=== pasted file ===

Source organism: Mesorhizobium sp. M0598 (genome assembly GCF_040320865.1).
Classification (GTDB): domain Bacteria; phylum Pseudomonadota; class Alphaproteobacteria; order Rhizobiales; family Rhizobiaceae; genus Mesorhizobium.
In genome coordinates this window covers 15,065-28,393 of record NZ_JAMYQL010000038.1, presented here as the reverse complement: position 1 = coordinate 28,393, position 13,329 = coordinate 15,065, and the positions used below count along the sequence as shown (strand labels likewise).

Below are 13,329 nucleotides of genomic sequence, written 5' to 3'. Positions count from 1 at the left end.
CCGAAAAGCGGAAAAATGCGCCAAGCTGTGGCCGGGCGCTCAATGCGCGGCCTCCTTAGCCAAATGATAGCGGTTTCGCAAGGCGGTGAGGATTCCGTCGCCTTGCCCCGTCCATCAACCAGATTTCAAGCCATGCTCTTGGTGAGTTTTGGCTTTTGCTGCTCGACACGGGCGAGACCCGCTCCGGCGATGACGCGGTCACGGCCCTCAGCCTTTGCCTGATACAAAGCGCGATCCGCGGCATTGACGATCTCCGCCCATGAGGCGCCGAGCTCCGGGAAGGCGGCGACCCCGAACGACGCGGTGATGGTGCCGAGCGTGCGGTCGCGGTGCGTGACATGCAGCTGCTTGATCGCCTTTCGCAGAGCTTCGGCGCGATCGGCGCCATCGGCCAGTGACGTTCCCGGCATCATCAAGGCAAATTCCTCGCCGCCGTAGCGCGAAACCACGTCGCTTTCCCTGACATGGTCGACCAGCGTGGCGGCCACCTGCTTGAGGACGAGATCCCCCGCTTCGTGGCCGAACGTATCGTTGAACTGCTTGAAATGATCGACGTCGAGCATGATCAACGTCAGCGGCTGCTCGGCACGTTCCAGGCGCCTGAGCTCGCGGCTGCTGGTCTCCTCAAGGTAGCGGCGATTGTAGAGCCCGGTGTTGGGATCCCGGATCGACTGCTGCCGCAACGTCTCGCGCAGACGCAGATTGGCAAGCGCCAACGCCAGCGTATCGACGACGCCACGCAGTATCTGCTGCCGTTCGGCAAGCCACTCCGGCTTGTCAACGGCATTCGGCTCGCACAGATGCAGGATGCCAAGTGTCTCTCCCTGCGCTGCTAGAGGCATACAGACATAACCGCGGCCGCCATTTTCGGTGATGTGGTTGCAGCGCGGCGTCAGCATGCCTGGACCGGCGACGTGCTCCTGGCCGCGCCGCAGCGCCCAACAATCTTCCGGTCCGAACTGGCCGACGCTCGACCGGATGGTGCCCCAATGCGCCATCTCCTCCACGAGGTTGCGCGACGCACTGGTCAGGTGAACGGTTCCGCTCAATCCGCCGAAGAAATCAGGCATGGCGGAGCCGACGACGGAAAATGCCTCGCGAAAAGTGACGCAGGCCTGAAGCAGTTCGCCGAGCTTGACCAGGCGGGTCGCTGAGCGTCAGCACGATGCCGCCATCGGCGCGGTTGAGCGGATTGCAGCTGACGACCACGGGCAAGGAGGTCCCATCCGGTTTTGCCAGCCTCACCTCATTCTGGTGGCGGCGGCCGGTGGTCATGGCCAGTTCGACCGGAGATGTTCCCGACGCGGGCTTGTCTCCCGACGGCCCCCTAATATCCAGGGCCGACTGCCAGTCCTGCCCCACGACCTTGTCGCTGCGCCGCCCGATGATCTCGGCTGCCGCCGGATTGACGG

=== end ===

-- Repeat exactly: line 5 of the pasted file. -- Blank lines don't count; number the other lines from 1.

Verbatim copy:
CCGAAAAGCGGAAAAATGCGCCAAGCTGTGGCCGGGCGCTCAATGCGCGGCCTCCTTAGCCAAATGATAGCGGTTTCGCAAGGCGGTGAGGATTCCGTCGCCTTGCCCCGTCCATCAACCAGATTTCAAGCCATGCTCTTGGTGAGTTTTGGCTTTTGCTGCTCGACACGGGCGAGACCCGCTCCGGCGATGACGCGGTCACGGCCCTCAGCCTTTGCCTGATACAAAGCGCGATCCGCGGCATTGACGATCTCCGCCCATGAGGCGCCGAGCTCCGGGAAGGCGGCGACCCCGAACGACGCGGTGATGGTGCCGAGCGTGCGGTCGCGGTGCGTGACATGCAGCTGCTTGATCGCCTTTCGCAGAGCTTCGGCGCGATCGGCGCCATCGGCCAGTGACGTTCCCGGCATCATCAAGGCAAATTCCTCGCCGCCGTAGCGCGAAACCACGTCGCTTTCCCTGACATGGTCGACCAGCGTGGCGGCCACCTGCTTGAGGACGAGATCCCCCGCTTCGTGGCCGAACGTATCGTTGAACTGCTTGAAATGATCGACGTCGAGCATGATCAACGTCAGCGGCTGCTCGGCACGTTCCAGGCGCCTGAGCTCGCGGCTGCTGGTCTCCTCAAGGTAGCGGCGATTGTAGAGCCCGGTGTTGGGATCCCGGATCGACTGCTGCCGCAACGTCTCGCGCAGACGCAGATTGGCAAGCGCCAACGCCAGCGTATCGACGACGCCACGCAGTATCTGCTGCCGTTCGGCAAGCCACTCCGGCTTGTCAACGGCATTCGGCTCGCACAGATGCAGGATGCCAAGTGTCTCTCCCTGCGCTGCTAGAGGCATACAGACATAACCGCGGCCGCCATTTTCGGTGATGTGGTTGCAGCGCGGCGTCAGCATGCCTGGACCGGCGACGTGCTCCTGGCCGCGCCGCAGCGCCCAACAATCTTCCGGTCCGAACTGGCCGACGCTCGACCGGATGGTGCCCCAATGCGCCATCTCCTCCACGAGGTTGCGCGACGCACTGGTCAGGTGAACGGTTCCGCTCAATCCGCCGAAGAAATCAGGCATGGCGGAGCCGACGACGGAAAATGCCTCGCGAAAAGTGACGCAGGCCTGAAGCAGTTCGCCGAGCTTGACCAGGCGGGTCGCTGAGCGTCAGCACGATGCCGCCATCGGCGCGGTTGAGCGGATTGCAGCTGACGACCACGGGCAAGGAGGTCCCATCCGGTTTTGCCAGCCTCACCTCATTCTGGTGGCGGCGGCCGGTGGTCATGGCCAGTTCGACCGGAGATGTTCCCGACGCGGGCTTGTCTCCCGACGGCCCCCTAATATCCAGGGCCGACTGCCAGTCCTGCCCCACGACCTTGTCGCTGCGCCGCCCGATGATCTCGGCTGCCGCCGGATTGACGG